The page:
Volatility ETF Trading Strategies - Part 2: VRP Volatility Risk PremiumNov 02, 2013
* I’ll update the charts and commentary in these very old articles every now and then so that the data is stretched over longer periods of time. Last updated Nov 2015 *
In this series of five posts I’m going to be going into a little more detail about some of the most common methods of trading the various volatility ETP’s such as XIV and VXZ. I think it’s important that subscribers in the VTS community at least have a basic understanding of the complexity of these products as well as some of the potential drivers of possible strategies. The five part series will cover:
- VIX Futures Term Structure
- Risk Premium (VRP)
- Mean Reversion
- 30-day Constant Maturity
- VIX : VXV Ratio
Part 2: Volatility Risk Premium (VRP)
In terms of definition, the volatility risk premium is just the additional premium investors demand in order to hold a security. Since future prices are unknown there is naturally a level of forward uncertainty that has to be priced in. We separate volatility into two parts, past and future.
Historical or realized volatility is what we actually observed over the previous month (past)
Implied volatility is what market participants are pricing in over the next month (future)
The difference between these two can loosely be called the volatility risk premium and essentially means there is a discrepancy between what has already happened, and what market participants are expecting to happen going forward.
To get even more specific we are essentially talking about the differences between the value of the VIX Index which is a measure of future implied volatility compared to the historical or past volatility on the S&P 500.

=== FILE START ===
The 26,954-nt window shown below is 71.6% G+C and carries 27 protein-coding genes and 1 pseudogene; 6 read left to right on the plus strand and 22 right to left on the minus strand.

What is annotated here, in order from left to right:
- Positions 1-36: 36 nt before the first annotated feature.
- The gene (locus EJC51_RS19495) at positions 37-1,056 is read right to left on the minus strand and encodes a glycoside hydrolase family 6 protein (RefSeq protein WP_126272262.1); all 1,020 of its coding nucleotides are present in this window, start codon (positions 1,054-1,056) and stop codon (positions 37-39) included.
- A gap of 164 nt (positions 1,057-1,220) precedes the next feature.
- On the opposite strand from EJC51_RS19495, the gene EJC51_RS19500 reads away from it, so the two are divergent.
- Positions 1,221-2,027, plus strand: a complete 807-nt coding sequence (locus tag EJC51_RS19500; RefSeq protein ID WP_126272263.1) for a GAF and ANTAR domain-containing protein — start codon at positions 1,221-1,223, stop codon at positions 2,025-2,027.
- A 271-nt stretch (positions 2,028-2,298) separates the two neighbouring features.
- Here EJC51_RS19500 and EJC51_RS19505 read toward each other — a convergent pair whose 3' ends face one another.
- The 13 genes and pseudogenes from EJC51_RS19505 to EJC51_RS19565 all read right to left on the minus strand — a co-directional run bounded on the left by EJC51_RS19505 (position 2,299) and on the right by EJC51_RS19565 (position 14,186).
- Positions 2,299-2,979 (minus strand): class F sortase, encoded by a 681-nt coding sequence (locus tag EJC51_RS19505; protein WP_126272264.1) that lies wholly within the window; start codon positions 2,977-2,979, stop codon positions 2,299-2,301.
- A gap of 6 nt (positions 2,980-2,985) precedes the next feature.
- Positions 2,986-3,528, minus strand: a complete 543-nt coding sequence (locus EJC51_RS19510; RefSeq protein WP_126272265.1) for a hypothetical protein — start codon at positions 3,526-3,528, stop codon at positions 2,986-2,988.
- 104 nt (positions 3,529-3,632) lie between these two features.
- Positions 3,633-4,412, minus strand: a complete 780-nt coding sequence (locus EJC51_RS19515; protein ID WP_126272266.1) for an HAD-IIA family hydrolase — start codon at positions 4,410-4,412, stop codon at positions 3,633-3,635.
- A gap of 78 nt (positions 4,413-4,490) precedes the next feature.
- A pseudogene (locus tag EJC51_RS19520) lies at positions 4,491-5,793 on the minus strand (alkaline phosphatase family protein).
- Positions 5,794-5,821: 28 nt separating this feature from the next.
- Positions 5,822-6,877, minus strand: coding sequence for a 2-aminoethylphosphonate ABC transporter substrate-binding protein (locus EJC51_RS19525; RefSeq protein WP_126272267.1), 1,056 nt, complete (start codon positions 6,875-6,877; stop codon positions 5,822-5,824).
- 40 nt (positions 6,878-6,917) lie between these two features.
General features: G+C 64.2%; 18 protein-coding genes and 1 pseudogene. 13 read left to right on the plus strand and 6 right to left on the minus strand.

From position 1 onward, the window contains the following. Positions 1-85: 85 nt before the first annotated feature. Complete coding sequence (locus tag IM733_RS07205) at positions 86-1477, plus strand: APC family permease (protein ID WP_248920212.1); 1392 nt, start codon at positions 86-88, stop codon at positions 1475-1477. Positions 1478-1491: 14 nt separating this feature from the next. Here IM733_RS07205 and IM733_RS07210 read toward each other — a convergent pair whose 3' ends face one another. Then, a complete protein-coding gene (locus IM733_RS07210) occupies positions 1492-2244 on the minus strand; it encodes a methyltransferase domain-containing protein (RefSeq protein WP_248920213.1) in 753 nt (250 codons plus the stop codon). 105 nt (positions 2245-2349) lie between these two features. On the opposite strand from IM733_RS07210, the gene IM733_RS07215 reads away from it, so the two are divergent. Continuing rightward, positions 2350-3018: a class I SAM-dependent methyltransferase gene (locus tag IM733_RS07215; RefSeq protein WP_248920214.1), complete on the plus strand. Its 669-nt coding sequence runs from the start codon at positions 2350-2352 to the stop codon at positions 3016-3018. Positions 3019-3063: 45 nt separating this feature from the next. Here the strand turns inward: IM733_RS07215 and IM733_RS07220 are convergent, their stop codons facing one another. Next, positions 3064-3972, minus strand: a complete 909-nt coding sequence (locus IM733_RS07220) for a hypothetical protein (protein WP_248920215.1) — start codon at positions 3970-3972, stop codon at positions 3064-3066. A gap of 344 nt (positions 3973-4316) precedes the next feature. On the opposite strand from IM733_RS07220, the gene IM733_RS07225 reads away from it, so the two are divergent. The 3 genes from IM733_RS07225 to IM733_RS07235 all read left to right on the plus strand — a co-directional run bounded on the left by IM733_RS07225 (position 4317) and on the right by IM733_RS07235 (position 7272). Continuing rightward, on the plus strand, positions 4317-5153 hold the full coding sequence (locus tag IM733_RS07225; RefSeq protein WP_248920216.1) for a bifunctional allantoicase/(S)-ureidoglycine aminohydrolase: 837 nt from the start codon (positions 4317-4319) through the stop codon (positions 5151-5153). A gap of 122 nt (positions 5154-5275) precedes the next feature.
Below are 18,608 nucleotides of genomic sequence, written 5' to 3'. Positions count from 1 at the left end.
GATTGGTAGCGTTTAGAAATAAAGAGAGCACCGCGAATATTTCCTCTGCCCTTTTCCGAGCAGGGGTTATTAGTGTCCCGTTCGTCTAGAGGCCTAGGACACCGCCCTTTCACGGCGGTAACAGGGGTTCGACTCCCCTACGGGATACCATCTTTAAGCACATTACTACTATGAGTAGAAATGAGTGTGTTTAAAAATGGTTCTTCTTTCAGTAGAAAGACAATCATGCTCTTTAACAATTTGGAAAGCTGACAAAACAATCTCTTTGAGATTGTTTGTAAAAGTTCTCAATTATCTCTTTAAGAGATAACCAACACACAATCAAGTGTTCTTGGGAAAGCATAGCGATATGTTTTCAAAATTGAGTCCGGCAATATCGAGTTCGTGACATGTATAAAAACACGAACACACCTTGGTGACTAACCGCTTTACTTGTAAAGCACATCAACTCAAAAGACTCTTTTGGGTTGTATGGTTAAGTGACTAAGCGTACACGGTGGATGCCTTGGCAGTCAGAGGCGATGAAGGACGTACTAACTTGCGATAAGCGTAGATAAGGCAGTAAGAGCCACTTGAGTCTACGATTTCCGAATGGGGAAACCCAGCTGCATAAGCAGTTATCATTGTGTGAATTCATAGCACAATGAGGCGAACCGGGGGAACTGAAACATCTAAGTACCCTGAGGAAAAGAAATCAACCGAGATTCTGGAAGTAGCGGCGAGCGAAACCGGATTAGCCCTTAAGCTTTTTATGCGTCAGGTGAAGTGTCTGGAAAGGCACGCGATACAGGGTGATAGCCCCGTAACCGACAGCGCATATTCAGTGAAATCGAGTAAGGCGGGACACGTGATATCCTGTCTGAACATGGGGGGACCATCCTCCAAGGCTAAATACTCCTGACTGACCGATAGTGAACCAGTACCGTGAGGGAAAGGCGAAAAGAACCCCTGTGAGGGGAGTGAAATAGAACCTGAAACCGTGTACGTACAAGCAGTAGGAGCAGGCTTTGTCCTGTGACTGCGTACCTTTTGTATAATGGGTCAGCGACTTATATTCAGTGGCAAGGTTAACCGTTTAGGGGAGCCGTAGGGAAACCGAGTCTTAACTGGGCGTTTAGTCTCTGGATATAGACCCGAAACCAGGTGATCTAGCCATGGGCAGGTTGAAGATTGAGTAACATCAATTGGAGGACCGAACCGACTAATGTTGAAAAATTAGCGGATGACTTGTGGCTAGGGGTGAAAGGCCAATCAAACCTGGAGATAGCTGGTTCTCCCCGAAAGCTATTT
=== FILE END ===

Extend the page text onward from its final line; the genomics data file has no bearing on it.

In theory it’s a clever way to predict the future price movements of the XIV because the volatility risk premium is a function of human nature itself. We have a natural tendency to overestimate future unknown events, but in reality they are often less impactful.
So what would a Volatility Risk Premium strategy look like? The most common form is using a formula that subtracts the historical volatility on the S&P 500 from the current price of the VIX Index. To smooth out the results, I’ll use a 5-day average of the VIX minus a 5 day average Historical Volatility reading on the S&P 500.
*I’m using January 2013 – present because live trading at Volatility Trading Strategies began in January 2012 and I want to give it a year for more robust comparisons.
As you can see in the chart, it was a pretty good indicator of future XIV price movements during the bull market phase from January 2013 through late 2014, but since then it has completely broken down and has performed miserably since then. The indicator is barely positive for this three year period.
Why did this happen? Essentially this discrepancy between implied volatility and realized volatility can persist well into a sell off, because what was true before the decline is still true during and after as well. There is often a higher pricing of implied volatility. It’s quite possible there is no crossover in pricing that would indicate a change in direction as the entire function just shifts up or down, which means traders using this as an indicator are left holding through good times and bad as both implied and historical vol rise together in tandem.
In the volatility trading space, I’d say the majority of traders have relied on the volatility risk premium for their signals and because of this, these traders find themselves no further ahead in their results than they were 2-3 years ago.
At Volatility Trading Strategies the VRP indicator only accounts for a very small portion of our trading system so we were not subjected to those horrific drawdowns that many of our competitors suffered. Here’s our results:
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